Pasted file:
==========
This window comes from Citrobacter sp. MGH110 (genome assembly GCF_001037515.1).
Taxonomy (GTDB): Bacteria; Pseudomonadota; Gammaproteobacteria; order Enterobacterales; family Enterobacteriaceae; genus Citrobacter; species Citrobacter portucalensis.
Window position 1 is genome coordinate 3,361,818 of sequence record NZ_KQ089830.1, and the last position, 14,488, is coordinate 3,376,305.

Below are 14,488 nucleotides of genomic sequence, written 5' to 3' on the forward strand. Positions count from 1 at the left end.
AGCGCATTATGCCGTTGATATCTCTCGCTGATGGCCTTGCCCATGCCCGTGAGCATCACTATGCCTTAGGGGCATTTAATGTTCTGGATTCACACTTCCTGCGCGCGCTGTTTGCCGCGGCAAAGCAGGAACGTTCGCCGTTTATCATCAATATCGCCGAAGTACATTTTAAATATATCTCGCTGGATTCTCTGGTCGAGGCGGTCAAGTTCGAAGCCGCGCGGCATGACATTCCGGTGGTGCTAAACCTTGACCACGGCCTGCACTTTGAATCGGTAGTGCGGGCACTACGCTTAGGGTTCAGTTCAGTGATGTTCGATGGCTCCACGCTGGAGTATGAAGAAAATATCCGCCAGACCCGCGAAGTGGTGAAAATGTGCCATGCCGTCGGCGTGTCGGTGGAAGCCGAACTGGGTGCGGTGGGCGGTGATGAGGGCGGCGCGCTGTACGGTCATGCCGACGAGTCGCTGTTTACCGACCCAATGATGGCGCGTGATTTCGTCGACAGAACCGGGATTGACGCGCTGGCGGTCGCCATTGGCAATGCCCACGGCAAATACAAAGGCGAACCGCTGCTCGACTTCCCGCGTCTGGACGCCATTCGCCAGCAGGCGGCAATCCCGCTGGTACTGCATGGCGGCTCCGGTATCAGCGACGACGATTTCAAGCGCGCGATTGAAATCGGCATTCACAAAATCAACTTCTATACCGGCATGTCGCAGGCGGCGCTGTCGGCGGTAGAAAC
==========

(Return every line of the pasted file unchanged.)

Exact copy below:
This window comes from Citrobacter sp. MGH110 (genome assembly GCF_001037515.1).
Taxonomy (GTDB): Bacteria; Pseudomonadota; Gammaproteobacteria; order Enterobacterales; family Enterobacteriaceae; genus Citrobacter; species Citrobacter portucalensis.
Window position 1 is genome coordinate 3,361,818 of sequence record NZ_KQ089830.1, and the last position, 14,488, is coordinate 3,376,305.

Below are 14,488 nucleotides of genomic sequence, written 5' to 3' on the forward strand. Positions count from 1 at the left end.
AGCGCATTATGCCGTTGATATCTCTCGCTGATGGCCTTGCCCATGCCCGTGAGCATCACTATGCCTTAGGGGCATTTAATGTTCTGGATTCACACTTCCTGCGCGCGCTGTTTGCCGCGGCAAAGCAGGAACGTTCGCCGTTTATCATCAATATCGCCGAAGTACATTTTAAATATATCTCGCTGGATTCTCTGGTCGAGGCGGTCAAGTTCGAAGCCGCGCGGCATGACATTCCGGTGGTGCTAAACCTTGACCACGGCCTGCACTTTGAATCGGTAGTGCGGGCACTACGCTTAGGGTTCAGTTCAGTGATGTTCGATGGCTCCACGCTGGAGTATGAAGAAAATATCCGCCAGACCCGCGAAGTGGTGAAAATGTGCCATGCCGTCGGCGTGTCGGTGGAAGCCGAACTGGGTGCGGTGGGCGGTGATGAGGGCGGCGCGCTGTACGGTCATGCCGACGAGTCGCTGTTTACCGACCCAATGATGGCGCGTGATTTCGTCGACAGAACCGGGATTGACGCGCTGGCGGTCGCCATTGGCAATGCCCACGGCAAATACAAAGGCGAACCGCTGCTCGACTTCCCGCGTCTGGACGCCATTCGCCAGCAGGCGGCAATCCCGCTGGTACTGCATGGCGGCTCCGGTATCAGCGACGACGATTTCAAGCGCGCGATTGAAATCGGCATTCACAAAATCAACTTCTATACCGGCATGTCGCAGGCGGCGCTGTCGGCGGTAGAAAC